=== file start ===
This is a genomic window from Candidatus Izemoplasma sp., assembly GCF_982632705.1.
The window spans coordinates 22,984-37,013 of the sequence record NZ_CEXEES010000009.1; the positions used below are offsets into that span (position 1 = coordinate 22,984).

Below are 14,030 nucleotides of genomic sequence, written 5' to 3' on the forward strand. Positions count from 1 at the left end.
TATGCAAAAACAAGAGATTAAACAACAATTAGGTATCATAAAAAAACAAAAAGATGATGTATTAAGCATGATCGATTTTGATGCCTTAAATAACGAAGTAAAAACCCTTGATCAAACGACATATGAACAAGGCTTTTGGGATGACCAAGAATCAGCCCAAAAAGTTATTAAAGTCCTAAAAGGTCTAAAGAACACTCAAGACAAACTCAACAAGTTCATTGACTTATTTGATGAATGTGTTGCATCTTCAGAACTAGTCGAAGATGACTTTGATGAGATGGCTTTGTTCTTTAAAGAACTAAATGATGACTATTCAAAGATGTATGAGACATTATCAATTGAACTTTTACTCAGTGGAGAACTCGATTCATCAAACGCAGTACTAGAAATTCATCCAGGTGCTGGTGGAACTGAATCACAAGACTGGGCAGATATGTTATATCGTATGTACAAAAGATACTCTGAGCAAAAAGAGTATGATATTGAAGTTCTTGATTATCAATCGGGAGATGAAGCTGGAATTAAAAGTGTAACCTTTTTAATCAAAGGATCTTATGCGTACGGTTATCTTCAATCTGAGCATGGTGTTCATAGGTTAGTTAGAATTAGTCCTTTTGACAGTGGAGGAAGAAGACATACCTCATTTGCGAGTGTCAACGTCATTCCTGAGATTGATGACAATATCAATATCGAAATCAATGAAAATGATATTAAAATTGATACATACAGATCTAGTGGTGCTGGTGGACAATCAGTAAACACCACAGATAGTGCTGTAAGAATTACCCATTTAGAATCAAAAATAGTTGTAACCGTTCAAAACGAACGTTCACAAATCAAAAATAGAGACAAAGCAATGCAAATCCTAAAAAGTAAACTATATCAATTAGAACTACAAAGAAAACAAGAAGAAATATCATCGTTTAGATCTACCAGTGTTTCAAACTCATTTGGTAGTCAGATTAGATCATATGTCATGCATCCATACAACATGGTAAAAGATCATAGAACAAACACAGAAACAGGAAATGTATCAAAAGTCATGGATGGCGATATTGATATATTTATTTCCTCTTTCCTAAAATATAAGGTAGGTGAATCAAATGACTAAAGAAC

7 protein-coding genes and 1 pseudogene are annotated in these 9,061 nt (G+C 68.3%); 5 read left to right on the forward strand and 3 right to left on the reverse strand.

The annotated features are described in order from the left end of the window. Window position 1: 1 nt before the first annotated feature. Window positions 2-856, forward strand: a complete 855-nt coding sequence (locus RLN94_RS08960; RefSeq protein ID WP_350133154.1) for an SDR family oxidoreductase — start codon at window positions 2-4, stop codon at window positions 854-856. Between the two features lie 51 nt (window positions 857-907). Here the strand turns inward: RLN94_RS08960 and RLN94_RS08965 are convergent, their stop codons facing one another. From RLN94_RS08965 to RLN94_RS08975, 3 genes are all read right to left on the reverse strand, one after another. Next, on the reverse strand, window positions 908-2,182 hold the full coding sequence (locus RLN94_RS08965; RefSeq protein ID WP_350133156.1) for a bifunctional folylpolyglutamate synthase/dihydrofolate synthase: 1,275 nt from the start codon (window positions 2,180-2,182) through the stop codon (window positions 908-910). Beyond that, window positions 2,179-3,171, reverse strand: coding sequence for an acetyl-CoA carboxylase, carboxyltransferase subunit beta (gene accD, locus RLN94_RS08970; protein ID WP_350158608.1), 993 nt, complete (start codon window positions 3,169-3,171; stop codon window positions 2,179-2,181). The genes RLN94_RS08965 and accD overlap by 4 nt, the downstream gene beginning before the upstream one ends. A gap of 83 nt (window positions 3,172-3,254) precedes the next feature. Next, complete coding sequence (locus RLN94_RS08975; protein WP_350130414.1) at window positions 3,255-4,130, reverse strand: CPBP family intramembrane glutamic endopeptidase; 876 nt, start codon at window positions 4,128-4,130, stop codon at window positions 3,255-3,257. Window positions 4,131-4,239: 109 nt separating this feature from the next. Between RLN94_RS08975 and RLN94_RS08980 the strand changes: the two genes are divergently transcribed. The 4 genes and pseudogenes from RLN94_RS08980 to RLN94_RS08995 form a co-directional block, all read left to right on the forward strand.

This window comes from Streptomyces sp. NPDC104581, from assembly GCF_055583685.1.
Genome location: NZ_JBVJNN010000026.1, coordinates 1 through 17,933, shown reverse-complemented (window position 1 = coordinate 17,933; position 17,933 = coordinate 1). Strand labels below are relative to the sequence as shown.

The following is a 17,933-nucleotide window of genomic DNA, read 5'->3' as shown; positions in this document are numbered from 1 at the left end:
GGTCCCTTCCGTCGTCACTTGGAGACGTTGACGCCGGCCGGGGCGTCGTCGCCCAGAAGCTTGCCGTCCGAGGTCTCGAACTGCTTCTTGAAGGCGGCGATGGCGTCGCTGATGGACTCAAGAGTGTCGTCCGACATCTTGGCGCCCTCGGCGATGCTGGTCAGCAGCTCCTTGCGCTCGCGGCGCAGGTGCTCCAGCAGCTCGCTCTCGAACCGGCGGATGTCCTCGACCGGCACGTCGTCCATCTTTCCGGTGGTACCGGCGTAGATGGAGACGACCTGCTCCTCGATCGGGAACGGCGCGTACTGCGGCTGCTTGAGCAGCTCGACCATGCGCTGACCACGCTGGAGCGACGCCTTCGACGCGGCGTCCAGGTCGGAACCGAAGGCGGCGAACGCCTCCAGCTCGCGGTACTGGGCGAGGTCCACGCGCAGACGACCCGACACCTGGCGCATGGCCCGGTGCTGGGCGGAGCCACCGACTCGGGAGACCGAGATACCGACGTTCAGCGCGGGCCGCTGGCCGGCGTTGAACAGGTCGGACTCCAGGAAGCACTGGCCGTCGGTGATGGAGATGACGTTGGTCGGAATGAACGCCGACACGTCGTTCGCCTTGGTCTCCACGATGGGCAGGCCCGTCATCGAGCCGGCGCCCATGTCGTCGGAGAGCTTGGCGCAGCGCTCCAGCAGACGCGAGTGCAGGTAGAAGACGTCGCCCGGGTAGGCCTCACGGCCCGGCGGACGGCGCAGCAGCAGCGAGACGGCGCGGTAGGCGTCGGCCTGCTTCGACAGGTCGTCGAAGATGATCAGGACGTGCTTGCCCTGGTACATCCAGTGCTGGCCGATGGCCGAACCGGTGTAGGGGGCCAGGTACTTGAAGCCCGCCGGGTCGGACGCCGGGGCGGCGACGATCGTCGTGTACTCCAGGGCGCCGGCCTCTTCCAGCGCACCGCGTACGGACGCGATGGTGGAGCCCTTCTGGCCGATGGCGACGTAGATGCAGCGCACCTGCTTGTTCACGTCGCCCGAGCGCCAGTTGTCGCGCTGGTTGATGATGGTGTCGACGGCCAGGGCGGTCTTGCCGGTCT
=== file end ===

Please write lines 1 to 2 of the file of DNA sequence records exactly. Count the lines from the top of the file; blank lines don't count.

This is a genomic window from Candidatus Izemoplasma sp., assembly GCF_982632705.1.
The window spans coordinates 22,984-37,013 of the sequence record NZ_CEXEES010000009.1; the positions used below are offsets into that span (position 1 = coordinate 22,984).